Worsening oil revenues and the COVID-19 pandemic have combined to accentuate the need for Nigeria to diversify its economy.
It is no gainsaying that Nigeria can no longer depend on oil revenue to fund its budgets.
The plunge in global oil prices which has greatly affected the nation’s finances, therefore, demands that Nigeria intensifies the exploitation of solid minerals as a sure alternative.
This is more so because from the north to the south, there is hardly any state in Nigeria that does not have solid minerals in commercial quantities.
For instance, the Nigerian mining roadmap shows that Nigeria has 568 trillion tonnes of proven reserves of limestone, and a potential total reserve of 2.3 trillion tonnes, yet only 11 million tonnes are quarried annually.
Early in the year, President Muhammadu Buhari launched the Presidential Artisanal Gold Mining Development Initiative with the possibility of generating 250,000 jobs and more than 500 million dollars in taxes and royalties if vigorously pursued.
The initiative would foster the formalisation and integration of artisanal gold mining activities into the nation’s legal, economic and institutional framework.
Also, the Minister of Mines and Steel Development, Olamilekan Adegbite, affirmed that Nigeria’s mining sector was on track to reach its goal of 5 per cent GDP contribution in the next five years.
The minister confirmed that Nigeria is endowed with more than 44 different mineral types occurring in more than 500 locations across the 36 states and the FCT.
Seven of these minerals which are coal, iron ore, bitumen, gold, limestone, lead-zinc and barite, have been designated strategic to unlock the enormous potential in the sector.
“Alongside the seven strategic minerals, the ministry is also looking into key minerals to fuel the future.
“These include metals such as titanium, tungsten, lithium and cobalt, which have various applications in futuristic industries such as aerospace, telecoms and electric vehicle manufacturing,,’’ he said.
“We are on the verge of completing the automation of the Mining Cadastre System to meet international standards for online mineral title and license applications.
“This eliminates bureaucracy while improving the ease of doing business in Nigeria’s mining sector.
“We, in partnership with the British Geological Survey, are establishing a Nigeria Geo-Data Centre at the Nigerian Geological Survey Agency to ease online access to geological maps and datasets for use in academia, investment decisions and general research purposes,’’ he added.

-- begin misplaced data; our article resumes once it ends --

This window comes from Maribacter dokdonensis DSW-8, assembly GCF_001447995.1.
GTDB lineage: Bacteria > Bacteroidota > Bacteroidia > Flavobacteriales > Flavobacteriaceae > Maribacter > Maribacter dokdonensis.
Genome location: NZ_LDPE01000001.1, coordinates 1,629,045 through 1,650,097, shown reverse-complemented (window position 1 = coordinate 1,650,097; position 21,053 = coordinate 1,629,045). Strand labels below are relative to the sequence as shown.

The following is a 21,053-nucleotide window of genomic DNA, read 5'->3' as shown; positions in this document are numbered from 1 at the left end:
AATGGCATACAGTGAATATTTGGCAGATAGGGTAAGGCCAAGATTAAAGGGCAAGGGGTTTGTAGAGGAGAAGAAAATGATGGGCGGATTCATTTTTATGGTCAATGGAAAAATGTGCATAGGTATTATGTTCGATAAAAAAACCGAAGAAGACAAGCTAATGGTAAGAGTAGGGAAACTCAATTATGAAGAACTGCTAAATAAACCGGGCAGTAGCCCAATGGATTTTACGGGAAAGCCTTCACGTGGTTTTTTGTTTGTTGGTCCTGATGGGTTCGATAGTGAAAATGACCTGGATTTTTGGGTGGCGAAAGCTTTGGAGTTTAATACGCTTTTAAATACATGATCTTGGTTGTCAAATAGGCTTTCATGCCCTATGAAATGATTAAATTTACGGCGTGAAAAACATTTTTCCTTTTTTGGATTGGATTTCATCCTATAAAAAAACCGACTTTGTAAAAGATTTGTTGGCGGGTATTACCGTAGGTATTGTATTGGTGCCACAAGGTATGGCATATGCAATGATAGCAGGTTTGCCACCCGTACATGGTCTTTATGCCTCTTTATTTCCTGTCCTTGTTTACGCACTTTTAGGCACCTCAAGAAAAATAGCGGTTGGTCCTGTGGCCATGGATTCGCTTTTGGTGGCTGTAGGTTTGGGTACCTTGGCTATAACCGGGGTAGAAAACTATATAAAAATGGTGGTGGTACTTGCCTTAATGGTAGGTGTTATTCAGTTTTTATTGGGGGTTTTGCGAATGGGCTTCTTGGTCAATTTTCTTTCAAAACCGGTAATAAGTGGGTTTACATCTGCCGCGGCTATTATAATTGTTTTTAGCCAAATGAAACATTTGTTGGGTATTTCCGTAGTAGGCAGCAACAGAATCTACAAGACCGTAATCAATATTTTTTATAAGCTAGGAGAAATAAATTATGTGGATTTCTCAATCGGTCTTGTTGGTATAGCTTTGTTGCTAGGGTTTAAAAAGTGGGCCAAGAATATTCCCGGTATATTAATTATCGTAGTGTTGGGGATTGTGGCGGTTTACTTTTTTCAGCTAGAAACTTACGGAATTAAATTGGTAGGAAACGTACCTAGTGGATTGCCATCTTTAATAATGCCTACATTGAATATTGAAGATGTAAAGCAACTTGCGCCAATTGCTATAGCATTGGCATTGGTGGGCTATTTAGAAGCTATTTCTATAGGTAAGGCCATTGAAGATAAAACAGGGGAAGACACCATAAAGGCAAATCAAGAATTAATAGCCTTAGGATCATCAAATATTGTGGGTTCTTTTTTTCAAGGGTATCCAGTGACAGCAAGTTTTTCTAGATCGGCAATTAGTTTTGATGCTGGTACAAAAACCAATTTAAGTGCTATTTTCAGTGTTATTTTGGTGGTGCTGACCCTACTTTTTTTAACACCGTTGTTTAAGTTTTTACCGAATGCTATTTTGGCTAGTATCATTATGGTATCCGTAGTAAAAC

A report by the Lagos Chamber of Commerce and Industry projects further contraction in the oil sector in the light of lower oil production in compliance with the Organisation of Petroleum Exporting Countries agreement.
This is why the mining arm of the diversification agenda must be accelerated and propelled to keep the nation running as soon as possible.
Currently, the sector contributes less than 1 per cent to the GDP, whereas, if fully exploited and harnessed can contribute 5 per cent or an estimated 27 billion dollars by 2025.
Nigeria’s mining sector may grow to be the hub of sub-Saharan African market, but the sector remains largely constrained by insufficient data, investments and technology.
Insecurity in the country also poses a challenge to the attainment of the goals of the mining roadmap.
Meanwhile, the Organised Private Sector has pushed for government’s focus on the development and deployment of value addition initiatives on the nation’s abundant mineral deposits.
Amb. Ayoola Olukanni, Director-General, Nigerian Association of Chambers of Commerce, Industry, Mines and Agriculture (NACCIMA), advocated the full exploitation of the industry via joint efforts by all levels of government and the private sector.
This, he stated, would attract foreign investments and engender investors’ confidence.
He expressed regret that solid minerals deposits had existed for hundreds of years in Nigeria, but had never gotten the required attention for development.
“The vast mineral deposits in Nigeria stretching across every state of the federation are very significant.
“With the quest for economic diversification, they deserve to be harnessed by the federal and state government and the private sector.
“Urgent action should be taken for the development of the deposits and the states where the deposits are should see themselves as major stakeholders,’’ he said.
Olukanni opined that tax incentives and appropriate pioneer status incentives should be given to interested private sector developers of bitumen.
“For NACCIMA, the mining sector is a priority area for us; that is why the NACCIMA Mining Forum is focusing attention on the sector.
“We see bitumen deposits as a major asset that must be fully developed in our quest to harness the vast mineral deposits in our country.
“As the country struggles to reposition the economy in the post COVID-19 era, especially through the Economic Sustainability Plan, development of our mining sector must be given top priority,” he said.
Also, Babatunde Alatise, Chairman, Mining, Solid and Allied Services Group, Lagos Chamber of Commerce and Industry asked for the building of refineries to add value to the raw minerals deposits, particularly bitumen to totally eliminate the importation of asphalt, a material used for road construction.
Alatise also stated that the nation has so many mineral deposits in commercial and exportable quantities to reduce its dependence on oil. (NAN)